The United Nations nuclear energy agency is working closely with several other UN agencies, especially the UN Environment Programme (UNEP), to help countries assess and manage limited water resources, especially when shared between countries.
The International Atomic Energy Agency (IAEA) has been supporting UNEP’s Global Environmental Monitoring System/Water (GEMS/Water) programme on water quality assessment, including laboratory comparison testing to ensure accurate and precise measurement of water quality and expanding laboratory networks in developing Member States.
The Agency noted that an aquifer in the north-western Sahara is an important freshwater source for the people of Tunisia, Algeria and Libya now and in the foreseeable future. With increasing scarcity of clean surface waters, IAEA and UNEP, the UN Educational, Scientific and Cultural Organization (UNESCO), the UN Food and Agriculture Organization and the Sahara and Sahelian Observatory (OSS) countries is helping the three countries to use isotopic and nuclear techniques to protect the shared water source.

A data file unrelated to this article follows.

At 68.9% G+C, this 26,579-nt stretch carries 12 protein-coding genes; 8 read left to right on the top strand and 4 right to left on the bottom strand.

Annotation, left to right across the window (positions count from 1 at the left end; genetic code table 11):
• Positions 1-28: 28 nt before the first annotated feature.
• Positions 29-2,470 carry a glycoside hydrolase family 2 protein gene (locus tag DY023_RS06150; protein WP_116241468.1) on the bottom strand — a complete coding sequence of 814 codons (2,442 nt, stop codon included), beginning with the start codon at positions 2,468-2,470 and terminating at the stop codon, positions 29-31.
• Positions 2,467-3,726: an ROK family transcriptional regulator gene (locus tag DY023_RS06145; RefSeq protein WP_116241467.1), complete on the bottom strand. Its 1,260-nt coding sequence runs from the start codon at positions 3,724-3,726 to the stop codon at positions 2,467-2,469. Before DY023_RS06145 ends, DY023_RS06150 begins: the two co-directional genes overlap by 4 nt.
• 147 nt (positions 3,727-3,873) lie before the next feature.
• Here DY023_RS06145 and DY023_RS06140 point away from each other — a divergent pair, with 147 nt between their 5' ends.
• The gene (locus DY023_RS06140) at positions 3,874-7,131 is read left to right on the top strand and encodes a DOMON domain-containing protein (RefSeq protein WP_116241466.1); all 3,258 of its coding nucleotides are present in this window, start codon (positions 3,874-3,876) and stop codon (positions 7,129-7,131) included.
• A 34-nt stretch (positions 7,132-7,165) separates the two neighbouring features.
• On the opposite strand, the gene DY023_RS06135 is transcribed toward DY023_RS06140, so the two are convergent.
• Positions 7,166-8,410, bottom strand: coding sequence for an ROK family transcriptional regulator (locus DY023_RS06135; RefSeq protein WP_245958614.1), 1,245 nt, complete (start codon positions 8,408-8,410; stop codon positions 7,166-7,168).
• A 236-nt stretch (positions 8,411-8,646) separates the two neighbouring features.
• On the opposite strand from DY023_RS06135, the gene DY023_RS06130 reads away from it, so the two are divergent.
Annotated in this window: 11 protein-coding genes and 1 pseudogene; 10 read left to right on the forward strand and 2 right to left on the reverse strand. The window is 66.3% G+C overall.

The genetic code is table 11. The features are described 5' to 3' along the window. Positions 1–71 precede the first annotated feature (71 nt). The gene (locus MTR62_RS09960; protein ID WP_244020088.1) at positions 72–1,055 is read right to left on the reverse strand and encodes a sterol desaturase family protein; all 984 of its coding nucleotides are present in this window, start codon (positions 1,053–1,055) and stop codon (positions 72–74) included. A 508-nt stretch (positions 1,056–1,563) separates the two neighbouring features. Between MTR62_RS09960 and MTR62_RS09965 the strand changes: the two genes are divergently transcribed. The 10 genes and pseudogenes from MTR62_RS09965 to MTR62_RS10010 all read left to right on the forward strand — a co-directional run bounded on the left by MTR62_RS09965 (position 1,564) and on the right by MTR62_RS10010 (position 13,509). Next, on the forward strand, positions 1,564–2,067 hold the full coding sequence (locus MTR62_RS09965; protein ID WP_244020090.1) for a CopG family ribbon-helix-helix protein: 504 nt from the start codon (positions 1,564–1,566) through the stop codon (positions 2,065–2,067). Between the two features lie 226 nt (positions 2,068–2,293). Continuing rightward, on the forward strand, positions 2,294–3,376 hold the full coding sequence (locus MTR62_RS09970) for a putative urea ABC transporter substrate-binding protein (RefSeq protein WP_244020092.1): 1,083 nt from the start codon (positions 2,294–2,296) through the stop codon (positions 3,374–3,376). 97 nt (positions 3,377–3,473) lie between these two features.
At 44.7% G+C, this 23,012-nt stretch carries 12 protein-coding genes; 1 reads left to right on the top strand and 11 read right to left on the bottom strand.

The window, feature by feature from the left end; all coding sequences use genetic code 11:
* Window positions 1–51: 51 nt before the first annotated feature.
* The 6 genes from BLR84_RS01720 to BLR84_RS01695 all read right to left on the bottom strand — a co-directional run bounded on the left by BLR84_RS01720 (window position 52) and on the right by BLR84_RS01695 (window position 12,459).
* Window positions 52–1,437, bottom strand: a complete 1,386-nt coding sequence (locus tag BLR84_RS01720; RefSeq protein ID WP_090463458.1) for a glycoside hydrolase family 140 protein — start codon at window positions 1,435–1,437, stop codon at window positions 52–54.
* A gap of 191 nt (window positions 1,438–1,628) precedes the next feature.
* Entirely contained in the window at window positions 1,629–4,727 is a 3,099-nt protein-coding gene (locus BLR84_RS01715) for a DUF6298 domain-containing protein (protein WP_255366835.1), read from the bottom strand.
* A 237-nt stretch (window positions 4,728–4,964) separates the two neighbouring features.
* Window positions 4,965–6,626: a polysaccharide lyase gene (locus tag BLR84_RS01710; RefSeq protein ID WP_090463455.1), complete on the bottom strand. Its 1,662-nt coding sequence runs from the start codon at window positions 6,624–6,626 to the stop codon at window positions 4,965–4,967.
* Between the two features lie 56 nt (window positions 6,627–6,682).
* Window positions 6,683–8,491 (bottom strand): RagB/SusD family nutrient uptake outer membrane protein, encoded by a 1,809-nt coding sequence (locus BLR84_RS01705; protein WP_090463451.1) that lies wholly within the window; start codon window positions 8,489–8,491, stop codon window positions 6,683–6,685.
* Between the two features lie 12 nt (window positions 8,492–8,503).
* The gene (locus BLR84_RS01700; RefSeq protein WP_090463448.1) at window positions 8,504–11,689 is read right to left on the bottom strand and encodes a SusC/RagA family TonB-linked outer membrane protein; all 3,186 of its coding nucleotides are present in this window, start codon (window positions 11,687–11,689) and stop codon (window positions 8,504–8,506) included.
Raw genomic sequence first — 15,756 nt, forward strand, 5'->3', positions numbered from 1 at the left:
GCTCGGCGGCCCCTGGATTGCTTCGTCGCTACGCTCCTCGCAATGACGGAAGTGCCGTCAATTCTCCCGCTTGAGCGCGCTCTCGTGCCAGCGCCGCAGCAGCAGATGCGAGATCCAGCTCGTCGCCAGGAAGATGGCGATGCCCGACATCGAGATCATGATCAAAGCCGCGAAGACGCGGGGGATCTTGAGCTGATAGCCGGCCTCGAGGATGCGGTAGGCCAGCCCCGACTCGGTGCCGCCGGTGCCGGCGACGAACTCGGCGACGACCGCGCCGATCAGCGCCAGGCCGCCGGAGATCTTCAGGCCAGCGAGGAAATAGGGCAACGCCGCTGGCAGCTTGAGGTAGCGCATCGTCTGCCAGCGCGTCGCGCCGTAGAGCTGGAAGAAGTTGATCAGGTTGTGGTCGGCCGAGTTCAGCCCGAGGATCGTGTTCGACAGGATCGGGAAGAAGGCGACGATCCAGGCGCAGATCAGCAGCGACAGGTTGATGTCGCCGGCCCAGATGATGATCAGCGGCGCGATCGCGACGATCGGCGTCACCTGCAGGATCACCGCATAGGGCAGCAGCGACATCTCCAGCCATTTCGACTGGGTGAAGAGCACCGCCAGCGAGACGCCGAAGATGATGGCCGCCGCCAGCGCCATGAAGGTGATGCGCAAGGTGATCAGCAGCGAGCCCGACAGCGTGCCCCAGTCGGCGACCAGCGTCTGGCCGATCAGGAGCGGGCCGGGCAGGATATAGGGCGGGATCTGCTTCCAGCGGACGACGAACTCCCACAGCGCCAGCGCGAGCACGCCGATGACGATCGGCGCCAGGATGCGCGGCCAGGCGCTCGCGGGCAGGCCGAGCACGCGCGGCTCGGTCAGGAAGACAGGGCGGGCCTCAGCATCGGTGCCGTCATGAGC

“It gives the countries scientifically sound information on which they can base management decisions about the aquifer,” the IAEA said.
A lack of drinking water or adequate sanitation kills 1.7 million people a year, 90 per cent of them children, IAEA said. It added that it is helping countries gain know-how and key data to better manage and protect their valuable water supplies.